Under worse circumstances, the officials may try to find unclear points in letters of denunciation to reject the accusation, impose such offences as slander on the denunciators, or treat them as extremists who make trouble for others and ruin internal solidarity, the official said.
When such cases happen, they will deter corruption whistleblowers and undermine the people’s trust in law enforcement agencies, Dung said, adding that this is the biggest obstacle to the fight against corruption.
Bringing a corrupt official to the light of law is a long process, as it may require coordination between different agencies and the application of various laws and regulations, especially when many people are involved and corrupt acts are found in finance, banking, investment, construction, and land, Dung said.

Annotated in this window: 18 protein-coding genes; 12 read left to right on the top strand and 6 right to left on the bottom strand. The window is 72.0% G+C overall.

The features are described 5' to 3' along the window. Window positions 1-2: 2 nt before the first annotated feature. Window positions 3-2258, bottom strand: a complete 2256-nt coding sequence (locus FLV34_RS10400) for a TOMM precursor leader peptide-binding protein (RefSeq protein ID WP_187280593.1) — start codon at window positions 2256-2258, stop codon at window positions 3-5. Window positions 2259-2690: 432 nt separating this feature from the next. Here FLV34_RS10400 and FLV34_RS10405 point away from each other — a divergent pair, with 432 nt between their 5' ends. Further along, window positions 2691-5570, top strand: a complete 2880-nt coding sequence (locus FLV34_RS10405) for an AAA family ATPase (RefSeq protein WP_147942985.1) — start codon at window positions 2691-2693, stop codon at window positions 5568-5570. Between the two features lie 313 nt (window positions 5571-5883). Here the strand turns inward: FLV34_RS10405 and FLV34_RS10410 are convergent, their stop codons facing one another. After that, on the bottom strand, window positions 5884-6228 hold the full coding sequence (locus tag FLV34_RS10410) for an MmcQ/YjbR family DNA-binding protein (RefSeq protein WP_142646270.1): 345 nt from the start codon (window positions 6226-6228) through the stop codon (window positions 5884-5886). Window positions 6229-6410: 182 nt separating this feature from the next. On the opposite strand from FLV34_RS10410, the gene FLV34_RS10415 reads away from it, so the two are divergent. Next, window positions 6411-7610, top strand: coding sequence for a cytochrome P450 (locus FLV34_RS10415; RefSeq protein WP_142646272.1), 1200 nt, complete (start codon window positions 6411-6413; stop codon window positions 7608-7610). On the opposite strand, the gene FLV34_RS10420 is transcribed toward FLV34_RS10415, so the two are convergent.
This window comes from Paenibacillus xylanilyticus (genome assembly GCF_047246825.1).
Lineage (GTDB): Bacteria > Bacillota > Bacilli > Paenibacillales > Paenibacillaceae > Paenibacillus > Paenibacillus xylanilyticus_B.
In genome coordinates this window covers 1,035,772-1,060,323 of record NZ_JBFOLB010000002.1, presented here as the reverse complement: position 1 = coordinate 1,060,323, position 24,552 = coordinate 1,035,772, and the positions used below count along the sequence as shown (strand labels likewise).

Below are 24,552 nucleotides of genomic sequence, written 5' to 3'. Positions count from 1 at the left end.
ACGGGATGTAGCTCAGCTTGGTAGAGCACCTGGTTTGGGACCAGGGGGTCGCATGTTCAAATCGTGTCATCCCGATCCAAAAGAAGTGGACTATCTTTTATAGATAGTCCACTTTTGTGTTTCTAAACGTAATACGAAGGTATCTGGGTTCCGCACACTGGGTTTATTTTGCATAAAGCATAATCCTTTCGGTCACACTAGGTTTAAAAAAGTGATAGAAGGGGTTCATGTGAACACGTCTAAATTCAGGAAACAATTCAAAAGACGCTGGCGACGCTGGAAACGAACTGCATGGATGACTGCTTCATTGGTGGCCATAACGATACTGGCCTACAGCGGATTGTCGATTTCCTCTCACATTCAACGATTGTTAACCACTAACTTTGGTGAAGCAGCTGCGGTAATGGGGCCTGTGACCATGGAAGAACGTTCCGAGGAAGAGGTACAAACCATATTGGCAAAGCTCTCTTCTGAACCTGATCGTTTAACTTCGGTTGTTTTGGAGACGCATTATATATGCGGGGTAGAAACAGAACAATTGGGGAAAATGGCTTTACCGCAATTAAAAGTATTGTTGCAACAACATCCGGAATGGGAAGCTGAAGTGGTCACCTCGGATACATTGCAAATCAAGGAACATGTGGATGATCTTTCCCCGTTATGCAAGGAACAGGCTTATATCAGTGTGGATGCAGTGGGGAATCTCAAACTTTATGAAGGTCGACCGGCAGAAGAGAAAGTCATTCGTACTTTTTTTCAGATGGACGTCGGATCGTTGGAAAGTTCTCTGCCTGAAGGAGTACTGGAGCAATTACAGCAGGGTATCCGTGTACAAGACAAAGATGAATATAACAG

Those agencies that cope with corruption allegations may have to spend a lot of time on the process of investigation, prosecution, and trial so it may take several years for a case to be completely handled, he said.
Whistleblowers may be at risk when the investigation of a corruption case is prolonged, as it is hard to keep their identity secret, Dung admitted.
Many denunciators have been subject to revenge, and even life threats, by the accused in the past years, he said.
Dung also cited a report from the Government Inspectorate as saying only 22.3 percent of the total amount of money lost in corruption cases was recovered in 2014.
“Will denunciators receive rewards immediately after a court hands down a sentence on the defendants or have to wait until the entire loss is recovered?” Dung asked.
There has yet to be a regulation on this issue, he said.